- Consolidate multiple programs where possible, including converting state required tuition set-asides to state grants to avoid the appearance that the students are subsidizing needy students instead of the state.
- Create financial incentives for students while they are enrolled by requiring minimum but attainable grades and steady progress toward completion.
- Consider targeting resources to non-traditional students, including those who are older, part-time, and placebound.
- When resources are constrained, ration grant aid in a way that is clear and predictable for students.
- Consider state grant aid incentives in concert with federal and institutional aid to ensure that programs are not operating at cross purposes.
- Evaluate existing programs as well as test and evaluate new approaches.
Although not discussed much in the report, Washington State has one of the most generous state grant programs in the nation, even though it currently does not have enough funds to accomodate all qualified students. 98 percent of Washington grant funds are awarded based on student financial need and the average grant per student is nearly $900, compared to the national average of $627. Washington State Need Grant funding and policy has and will continue to be key to maintaining college affordability as scarce resources have necessitated rising tuition while household incomes are stagnant. This report provides some useful guidelines for ensuring that taxpayers receive the best return for each dollar invested in student success.
The Public Policy Institute of California (PPIC) released a report addressing the effects of state disinvestment on enrollment rates in Californian higher education institutions. California high school graduates, despite applying and being eligible for enrollment, are less likely to enroll in the UC or CSU system today than five years ago. The report blames this decline on state cuts in higher education spending, which has led to skyrocketing tuition and enrollment limits at California schools. While California community colleges have absorbed some of this decrease, the report finds that students are increasingly going out-of-state or not enrolling in college at all.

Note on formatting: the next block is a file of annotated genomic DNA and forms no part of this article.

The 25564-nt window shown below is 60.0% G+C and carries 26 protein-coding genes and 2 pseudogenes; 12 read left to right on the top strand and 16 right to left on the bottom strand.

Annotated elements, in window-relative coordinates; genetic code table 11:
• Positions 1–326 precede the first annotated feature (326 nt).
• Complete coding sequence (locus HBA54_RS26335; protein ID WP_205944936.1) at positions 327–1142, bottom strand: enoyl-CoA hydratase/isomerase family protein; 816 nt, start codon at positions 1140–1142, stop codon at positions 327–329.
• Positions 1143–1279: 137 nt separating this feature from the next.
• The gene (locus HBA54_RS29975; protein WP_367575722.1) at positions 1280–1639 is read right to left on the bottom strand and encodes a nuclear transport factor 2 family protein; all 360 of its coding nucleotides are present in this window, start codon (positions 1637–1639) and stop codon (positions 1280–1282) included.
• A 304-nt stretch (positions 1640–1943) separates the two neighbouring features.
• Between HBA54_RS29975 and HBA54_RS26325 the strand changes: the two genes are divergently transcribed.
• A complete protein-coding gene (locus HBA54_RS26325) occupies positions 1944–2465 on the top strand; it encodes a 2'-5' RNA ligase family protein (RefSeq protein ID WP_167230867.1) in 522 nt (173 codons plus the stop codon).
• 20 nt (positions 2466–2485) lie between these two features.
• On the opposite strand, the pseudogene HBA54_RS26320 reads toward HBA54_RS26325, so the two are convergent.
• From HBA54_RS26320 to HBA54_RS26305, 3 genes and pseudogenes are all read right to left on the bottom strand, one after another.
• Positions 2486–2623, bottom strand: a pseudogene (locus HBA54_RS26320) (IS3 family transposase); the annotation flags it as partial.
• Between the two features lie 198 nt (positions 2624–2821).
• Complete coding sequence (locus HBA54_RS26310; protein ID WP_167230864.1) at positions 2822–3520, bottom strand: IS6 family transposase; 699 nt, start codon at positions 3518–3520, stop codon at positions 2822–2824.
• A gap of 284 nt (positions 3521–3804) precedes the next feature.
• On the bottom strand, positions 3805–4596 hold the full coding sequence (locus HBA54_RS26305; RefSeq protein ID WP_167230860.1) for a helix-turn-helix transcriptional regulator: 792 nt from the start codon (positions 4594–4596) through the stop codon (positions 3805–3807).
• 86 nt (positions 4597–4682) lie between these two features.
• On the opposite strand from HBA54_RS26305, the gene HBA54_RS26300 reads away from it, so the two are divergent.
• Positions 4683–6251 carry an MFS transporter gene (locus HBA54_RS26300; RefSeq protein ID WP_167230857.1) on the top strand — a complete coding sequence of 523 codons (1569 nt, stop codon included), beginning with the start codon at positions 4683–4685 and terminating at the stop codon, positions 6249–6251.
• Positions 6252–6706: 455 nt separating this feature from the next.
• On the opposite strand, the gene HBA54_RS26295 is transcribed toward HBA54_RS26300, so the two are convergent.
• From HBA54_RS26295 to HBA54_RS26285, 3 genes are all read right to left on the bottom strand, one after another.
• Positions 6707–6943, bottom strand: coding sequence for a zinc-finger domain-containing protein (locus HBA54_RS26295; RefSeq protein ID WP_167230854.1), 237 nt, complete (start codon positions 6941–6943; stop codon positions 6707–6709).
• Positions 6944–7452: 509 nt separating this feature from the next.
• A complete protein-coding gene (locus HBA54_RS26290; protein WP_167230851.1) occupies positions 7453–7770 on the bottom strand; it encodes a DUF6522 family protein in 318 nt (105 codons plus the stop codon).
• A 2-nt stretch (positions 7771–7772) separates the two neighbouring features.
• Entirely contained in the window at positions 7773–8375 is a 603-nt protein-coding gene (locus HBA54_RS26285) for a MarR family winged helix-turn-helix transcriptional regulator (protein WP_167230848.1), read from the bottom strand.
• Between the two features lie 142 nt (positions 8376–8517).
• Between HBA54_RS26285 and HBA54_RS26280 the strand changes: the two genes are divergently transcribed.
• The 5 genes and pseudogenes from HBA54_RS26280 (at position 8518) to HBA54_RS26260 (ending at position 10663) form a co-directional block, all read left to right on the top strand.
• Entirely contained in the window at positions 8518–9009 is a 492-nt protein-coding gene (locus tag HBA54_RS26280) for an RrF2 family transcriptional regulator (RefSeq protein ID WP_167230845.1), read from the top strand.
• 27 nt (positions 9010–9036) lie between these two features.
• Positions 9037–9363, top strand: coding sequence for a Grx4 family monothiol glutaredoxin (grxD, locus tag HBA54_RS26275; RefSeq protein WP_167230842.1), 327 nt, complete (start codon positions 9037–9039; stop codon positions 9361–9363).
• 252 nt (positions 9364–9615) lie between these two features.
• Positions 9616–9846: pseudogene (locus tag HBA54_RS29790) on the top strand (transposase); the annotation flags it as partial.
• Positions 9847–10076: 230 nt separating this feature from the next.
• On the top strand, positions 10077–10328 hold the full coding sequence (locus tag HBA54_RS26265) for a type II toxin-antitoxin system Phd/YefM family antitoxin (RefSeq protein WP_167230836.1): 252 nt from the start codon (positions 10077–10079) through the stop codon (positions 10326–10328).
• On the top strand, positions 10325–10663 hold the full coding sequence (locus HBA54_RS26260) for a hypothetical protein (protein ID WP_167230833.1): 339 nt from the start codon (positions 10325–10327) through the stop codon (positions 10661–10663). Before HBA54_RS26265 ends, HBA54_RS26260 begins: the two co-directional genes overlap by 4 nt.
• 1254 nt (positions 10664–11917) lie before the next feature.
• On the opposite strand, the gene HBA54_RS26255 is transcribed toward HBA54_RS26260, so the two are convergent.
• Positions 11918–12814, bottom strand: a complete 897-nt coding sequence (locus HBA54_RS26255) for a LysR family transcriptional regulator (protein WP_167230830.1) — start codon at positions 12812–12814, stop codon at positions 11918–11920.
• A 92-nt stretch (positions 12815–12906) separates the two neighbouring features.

Highlights from the report include:
- Enrollment rates of Californians at UC and CSU have fallen by one-fifth in the past five years, from 22 percent of CA high school graduates in 2005 to 18 percent in 2010.
- UC and CSU have rationed enrollment and increased tuition in order to blunt the effect of decreasing state support on educational quality. Tuition rose by 50 percent between 2007 and 2011 at UC, and by 47 percent at CSU. Tuition at CA community colleges has also almost doubled in that time.
- UC has reduced its campus enrollment targets and places students not accepted to their campus of choice into a referral pool, which grants them admission to less popular campuses where they are less likely to enroll. CSU now requires a higher SAT/GPA combination for CA students that live further from their chosen campus in an effort to limit enrollment. Community colleges cannot officially deny enrollment, but they have increased class sizes and decreased program offerings which effectively limits slots.
- Most students accepted to UC who decide not to enroll there, go to private institutions, usually out of state (34 percent). 30 percent enroll at CSU, 12 percent to community colleges in California, 8 percent to public schools out of state, and 10 percent do not enroll in college at all.
The report finds these trends troubling, since it represents a great loss of human capital to California. Estimates say that two out of five jobs in CA in 2025 will require a bachelor’s degree; if current trends continue, California will be short one million bachelor’s degree holders by that time. The report recommends locking in tuition for four years for each incoming class, offering deferred tuition payment plans, reinvesting in higher education and increasing the availability of financial aid to students in order to combat decreasing enrollment rates. To read the full report, click here.
Demos, a research and advocacy organization, recently published a report entitled “The Great Cost Shift” discussing the effects of higher tuition and lower state investment on a growing and diverse college population. The report focuses on the Millennial generation, the group of students born in the 1980s and 90s and beginning to enter college in the 2000s.